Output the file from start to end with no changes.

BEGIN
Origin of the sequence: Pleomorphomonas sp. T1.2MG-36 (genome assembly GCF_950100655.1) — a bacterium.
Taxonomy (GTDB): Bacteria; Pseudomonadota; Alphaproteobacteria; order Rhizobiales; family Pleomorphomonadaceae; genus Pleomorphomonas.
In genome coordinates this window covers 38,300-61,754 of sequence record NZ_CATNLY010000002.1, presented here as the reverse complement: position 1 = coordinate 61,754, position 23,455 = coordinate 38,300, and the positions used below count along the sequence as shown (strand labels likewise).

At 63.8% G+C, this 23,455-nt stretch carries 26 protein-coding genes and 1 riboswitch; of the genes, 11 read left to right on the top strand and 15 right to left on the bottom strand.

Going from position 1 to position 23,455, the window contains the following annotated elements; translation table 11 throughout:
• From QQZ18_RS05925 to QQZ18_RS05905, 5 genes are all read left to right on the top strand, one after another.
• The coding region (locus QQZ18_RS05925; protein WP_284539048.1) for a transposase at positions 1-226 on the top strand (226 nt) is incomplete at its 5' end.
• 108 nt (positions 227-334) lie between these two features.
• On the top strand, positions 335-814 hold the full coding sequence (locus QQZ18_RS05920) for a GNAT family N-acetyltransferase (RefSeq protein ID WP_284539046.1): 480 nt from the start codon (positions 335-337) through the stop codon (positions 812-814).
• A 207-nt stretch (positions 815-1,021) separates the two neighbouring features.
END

Origin of the sequence: Pleomorphomonas sp. T1.2MG-36 (genome assembly GCF_950100655.1) — a bacterium.
Taxonomy (GTDB): Bacteria; Pseudomonadota; Alphaproteobacteria; order Rhizobiales; family Pleomorphomonadaceae; genus Pleomorphomonas.
In genome coordinates this window covers 38,300-61,754 of sequence record NZ_CATNLY010000002.1, presented here as the reverse complement: position 1 = coordinate 61,754, position 23,455 = coordinate 38,300, and the positions used below count along the sequence as shown (strand labels likewise).

At 63.8% G+C, this 23,455-nt stretch carries 26 protein-coding genes and 1 riboswitch; of the genes, 11 read left to right on the top strand and 15 right to left on the bottom strand.

Going from position 1 to position 23,455, the window contains the following annotated elements; translation table 11 throughout:
• From QQZ18_RS05925 to QQZ18_RS05905, 5 genes are all read left to right on the top strand, one after another.
• The coding region (locus QQZ18_RS05925; protein WP_284539048.1) for a transposase at positions 1-226 on the top strand (226 nt) is incomplete at its 5' end.
• 108 nt (positions 227-334) lie between these two features.
• On the top strand, positions 335-814 hold the full coding sequence (locus QQZ18_RS05920) for a GNAT family N-acetyltransferase (RefSeq protein ID WP_284539046.1): 480 nt from the start codon (positions 335-337) through the stop codon (positions 812-814).
• A 207-nt stretch (positions 815-1,021) separates the two neighbouring features.